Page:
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GENERATING MUSIC THROUGH GENETIC ALGORITHMS

Science Research Programme 1996

GENERATING MUSIC THROUGH GENETIC ALGORITHMS

Lim Yu-Xi1, Lua Kim Teng2

ABSTRACT

Genetic algorithms attempt to embody Darwin’s Theory of Evolution in a series of computational steps, usually to derive optimal solutions to a given problem. This process is normally attributed to thinking and creativity but can be simplified in this case to a series of converging solutions. We have attempted to apply genetic algorithms to the composition of music, where the optimal solutions are the better sounding pieces. The main aim of this experiment was to derive an algorithm and find suitable values for its parameters. There was reasonable success in this experiment, which had a narrowed scope of classical music. One of the main problems encountered was defining what is good music.

INTRODUCTION

Intelligence and evolution are intimately linked. Intelligence is a natural part of higher lifeforms, but it can be broken down into simple steps and be simulated to a limited extent. One of the most daunting aspects of intelligence is creativity. Non-deterministic creativity is the spontaneous generation, derivation and selection of ideas. Interestingly, such a process can be found in another part of life – evolution.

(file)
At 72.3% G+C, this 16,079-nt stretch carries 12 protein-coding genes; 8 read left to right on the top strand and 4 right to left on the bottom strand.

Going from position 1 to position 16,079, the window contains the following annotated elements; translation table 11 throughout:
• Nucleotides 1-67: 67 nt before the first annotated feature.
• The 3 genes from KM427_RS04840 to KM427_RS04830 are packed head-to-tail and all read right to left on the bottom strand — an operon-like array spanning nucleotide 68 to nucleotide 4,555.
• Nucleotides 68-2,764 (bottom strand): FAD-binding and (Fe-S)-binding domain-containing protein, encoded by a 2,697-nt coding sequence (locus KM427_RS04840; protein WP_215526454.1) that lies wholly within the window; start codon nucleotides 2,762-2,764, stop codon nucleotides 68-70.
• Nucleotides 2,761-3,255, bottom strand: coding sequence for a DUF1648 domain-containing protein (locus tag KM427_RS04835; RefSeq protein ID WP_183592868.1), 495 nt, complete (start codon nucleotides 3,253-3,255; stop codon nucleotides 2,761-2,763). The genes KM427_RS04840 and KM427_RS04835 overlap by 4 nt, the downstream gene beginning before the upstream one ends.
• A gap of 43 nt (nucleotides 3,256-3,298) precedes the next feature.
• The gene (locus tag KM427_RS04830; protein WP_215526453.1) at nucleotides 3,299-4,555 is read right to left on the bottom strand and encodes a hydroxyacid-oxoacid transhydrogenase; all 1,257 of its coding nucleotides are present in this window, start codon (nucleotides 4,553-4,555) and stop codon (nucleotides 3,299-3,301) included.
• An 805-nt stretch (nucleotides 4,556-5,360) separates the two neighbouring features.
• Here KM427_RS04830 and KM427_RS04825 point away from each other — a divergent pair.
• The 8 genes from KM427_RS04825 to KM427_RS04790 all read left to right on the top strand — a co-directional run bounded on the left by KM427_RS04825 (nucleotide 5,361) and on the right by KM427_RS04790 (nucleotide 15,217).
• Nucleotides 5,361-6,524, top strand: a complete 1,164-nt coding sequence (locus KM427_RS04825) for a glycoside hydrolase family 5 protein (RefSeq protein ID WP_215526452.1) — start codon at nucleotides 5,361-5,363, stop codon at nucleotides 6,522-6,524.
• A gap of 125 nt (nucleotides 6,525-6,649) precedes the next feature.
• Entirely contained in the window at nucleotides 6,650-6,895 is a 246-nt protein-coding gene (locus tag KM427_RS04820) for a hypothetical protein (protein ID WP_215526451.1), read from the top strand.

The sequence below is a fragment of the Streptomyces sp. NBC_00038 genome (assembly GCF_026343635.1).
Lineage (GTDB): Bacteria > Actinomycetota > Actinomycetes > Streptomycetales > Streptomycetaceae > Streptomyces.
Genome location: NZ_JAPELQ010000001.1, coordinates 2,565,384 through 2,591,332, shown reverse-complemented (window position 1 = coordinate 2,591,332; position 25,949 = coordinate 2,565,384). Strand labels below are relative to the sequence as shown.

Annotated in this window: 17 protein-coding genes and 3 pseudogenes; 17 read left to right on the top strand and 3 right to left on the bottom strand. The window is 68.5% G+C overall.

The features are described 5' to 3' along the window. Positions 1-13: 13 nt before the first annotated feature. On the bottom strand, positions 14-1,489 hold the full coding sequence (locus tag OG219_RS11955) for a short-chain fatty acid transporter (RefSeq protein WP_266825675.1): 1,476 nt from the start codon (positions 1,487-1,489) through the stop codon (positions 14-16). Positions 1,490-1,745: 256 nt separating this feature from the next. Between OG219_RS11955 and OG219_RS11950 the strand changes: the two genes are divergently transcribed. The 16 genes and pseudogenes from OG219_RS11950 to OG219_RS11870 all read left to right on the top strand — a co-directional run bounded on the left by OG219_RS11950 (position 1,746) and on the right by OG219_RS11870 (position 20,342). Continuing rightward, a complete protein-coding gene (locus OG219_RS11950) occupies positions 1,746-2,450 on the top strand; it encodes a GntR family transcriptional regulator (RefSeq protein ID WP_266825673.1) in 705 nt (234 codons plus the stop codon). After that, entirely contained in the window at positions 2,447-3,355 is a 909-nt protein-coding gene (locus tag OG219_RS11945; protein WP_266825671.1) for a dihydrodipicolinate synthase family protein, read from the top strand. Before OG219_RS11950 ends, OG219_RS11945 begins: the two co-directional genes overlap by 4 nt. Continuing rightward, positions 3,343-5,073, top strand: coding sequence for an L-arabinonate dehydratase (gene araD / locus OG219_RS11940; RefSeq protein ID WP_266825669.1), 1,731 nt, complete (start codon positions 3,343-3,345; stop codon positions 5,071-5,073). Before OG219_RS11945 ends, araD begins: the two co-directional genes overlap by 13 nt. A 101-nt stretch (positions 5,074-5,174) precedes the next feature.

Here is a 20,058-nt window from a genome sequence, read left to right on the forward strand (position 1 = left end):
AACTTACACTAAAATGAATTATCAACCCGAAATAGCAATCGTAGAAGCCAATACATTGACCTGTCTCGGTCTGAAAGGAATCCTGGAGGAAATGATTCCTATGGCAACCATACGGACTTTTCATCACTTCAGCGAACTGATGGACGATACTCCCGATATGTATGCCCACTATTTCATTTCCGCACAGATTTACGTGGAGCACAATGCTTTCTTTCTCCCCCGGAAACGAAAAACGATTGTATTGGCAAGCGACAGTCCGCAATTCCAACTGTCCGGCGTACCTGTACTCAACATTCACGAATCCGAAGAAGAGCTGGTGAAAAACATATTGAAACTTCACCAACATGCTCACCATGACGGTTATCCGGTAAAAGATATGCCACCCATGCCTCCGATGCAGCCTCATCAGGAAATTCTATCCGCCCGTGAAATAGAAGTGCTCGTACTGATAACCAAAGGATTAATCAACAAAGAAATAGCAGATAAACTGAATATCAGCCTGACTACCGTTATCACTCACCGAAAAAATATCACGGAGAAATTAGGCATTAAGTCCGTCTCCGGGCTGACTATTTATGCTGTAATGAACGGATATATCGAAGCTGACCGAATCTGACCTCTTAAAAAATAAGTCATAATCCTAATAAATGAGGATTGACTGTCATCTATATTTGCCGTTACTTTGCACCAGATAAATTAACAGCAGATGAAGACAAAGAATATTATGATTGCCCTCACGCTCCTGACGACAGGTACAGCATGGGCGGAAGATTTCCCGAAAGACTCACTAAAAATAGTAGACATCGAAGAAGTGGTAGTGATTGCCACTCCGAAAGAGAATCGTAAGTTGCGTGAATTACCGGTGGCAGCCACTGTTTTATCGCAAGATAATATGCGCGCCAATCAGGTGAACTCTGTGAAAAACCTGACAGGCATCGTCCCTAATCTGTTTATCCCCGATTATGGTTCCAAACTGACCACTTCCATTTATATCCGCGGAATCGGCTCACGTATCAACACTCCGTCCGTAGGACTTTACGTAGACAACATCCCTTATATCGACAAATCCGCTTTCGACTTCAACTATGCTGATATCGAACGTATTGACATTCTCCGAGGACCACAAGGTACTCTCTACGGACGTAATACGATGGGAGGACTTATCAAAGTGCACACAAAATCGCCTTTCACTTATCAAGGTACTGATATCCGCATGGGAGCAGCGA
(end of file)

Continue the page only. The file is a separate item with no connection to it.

Charles Darwin and Alfred Wallace presented their joint paper on the Theory of Evolution in 1858. It presented an idea which was highly controversial at the time when the word of the Roman Catholic Church was powerful. They proposed that the multitude of species that we observe today is the result of selective pressures against those that became extinct and for those that survive till today.

Such pressures work on the physical manifestations of the various traits of a given organism. Such traits are expressions of the organism’s genes, and the whole collection of genes is the organism’s chromosomes, or its genome.

Undesirable traits are gradually removed from the collection of genes, also know as the gene pool. This is because organisms having such undesirable traits have lower fitness, and are less likely to reproduce and propagate their genes. The opposite happens for desirable traits as they increase in frequency in the gene pool.

It is not always that undesirable traits become eliminated from the gene pool, not is it always that the gene pool will be dominated by a certain most desirable gene. Various combinations of genes can have different effects from the individuals from which it is derived. From here, it can be seen that it is likely that there will be several dominant chromosomes or genomes after a time. Each of these chromosomes will have desirable combinations of genes.

The genes do not just stagnate but undergo mutation at a constant rate. Random point mutations can change a specific gene to another. Other mutations reverse short portions of the

1 Science Research Programme student, Raffles Junior College, Singapore

2 Department of Information and Computational Science, National University of Singapore